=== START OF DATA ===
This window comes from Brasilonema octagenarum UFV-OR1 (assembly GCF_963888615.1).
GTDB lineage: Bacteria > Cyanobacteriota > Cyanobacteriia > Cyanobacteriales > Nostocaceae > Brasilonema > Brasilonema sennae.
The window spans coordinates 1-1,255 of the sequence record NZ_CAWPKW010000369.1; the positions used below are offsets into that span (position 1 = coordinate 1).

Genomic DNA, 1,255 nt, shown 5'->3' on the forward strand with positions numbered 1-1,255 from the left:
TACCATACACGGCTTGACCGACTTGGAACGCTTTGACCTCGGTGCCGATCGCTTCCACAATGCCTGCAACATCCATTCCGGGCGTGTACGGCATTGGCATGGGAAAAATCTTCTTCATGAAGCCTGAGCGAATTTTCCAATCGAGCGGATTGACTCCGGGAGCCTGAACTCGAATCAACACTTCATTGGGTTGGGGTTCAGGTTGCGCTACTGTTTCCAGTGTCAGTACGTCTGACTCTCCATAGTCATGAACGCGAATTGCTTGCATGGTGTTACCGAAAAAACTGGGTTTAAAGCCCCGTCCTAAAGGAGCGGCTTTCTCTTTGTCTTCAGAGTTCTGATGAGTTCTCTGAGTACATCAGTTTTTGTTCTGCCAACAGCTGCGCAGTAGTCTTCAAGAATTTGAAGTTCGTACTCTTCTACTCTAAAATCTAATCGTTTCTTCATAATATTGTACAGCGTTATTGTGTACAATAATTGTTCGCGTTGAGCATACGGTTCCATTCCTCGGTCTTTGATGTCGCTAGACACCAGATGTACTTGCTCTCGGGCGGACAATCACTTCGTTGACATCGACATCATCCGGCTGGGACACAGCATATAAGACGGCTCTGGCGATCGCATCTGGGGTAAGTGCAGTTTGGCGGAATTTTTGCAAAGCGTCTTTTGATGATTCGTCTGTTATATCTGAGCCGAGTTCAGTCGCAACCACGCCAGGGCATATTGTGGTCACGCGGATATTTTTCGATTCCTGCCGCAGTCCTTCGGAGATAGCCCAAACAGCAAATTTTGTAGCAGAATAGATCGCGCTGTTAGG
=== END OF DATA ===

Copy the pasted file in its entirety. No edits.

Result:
This window comes from Brasilonema octagenarum UFV-OR1 (assembly GCF_963888615.1).
GTDB lineage: Bacteria > Cyanobacteriota > Cyanobacteriia > Cyanobacteriales > Nostocaceae > Brasilonema > Brasilonema sennae.
The window spans coordinates 1-1,255 of the sequence record NZ_CAWPKW010000369.1; the positions used below are offsets into that span (position 1 = coordinate 1).

Genomic DNA, 1,255 nt, shown 5'->3' on the forward strand with positions numbered 1-1,255 from the left:
TACCATACACGGCTTGACCGACTTGGAACGCTTTGACCTCGGTGCCGATCGCTTCCACAATGCCTGCAACATCCATTCCGGGCGTGTACGGCATTGGCATGGGAAAAATCTTCTTCATGAAGCCTGAGCGAATTTTCCAATCGAGCGGATTGACTCCGGGAGCCTGAACTCGAATCAACACTTCATTGGGTTGGGGTTCAGGTTGCGCTACTGTTTCCAGTGTCAGTACGTCTGACTCTCCATAGTCATGAACGCGAATTGCTTGCATGGTGTTACCGAAAAAACTGGGTTTAAAGCCCCGTCCTAAAGGAGCGGCTTTCTCTTTGTCTTCAGAGTTCTGATGAGTTCTCTGAGTACATCAGTTTTTGTTCTGCCAACAGCTGCGCAGTAGTCTTCAAGAATTTGAAGTTCGTACTCTTCTACTCTAAAATCTAATCGTTTCTTCATAATATTGTACAGCGTTATTGTGTACAATAATTGTTCGCGTTGAGCATACGGTTCCATTCCTCGGTCTTTGATGTCGCTAGACACCAGATGTACTTGCTCTCGGGCGGACAATCACTTCGTTGACATCGACATCATCCGGCTGGGACACAGCATATAAGACGGCTCTGGCGATCGCATCTGGGGTAAGTGCAGTTTGGCGGAATTTTTGCAAAGCGTCTTTTGATGATTCGTCTGTTATATCTGAGCCGAGTTCAGTCGCAACCACGCCAGGGCATATTGTGGTCACGCGGATATTTTTCGATTCCTGCCGCAGTCCTTCGGAGATAGCCCAAACAGCAAATTTTGTAGCAGAATAGATCGCGCTGTTAGG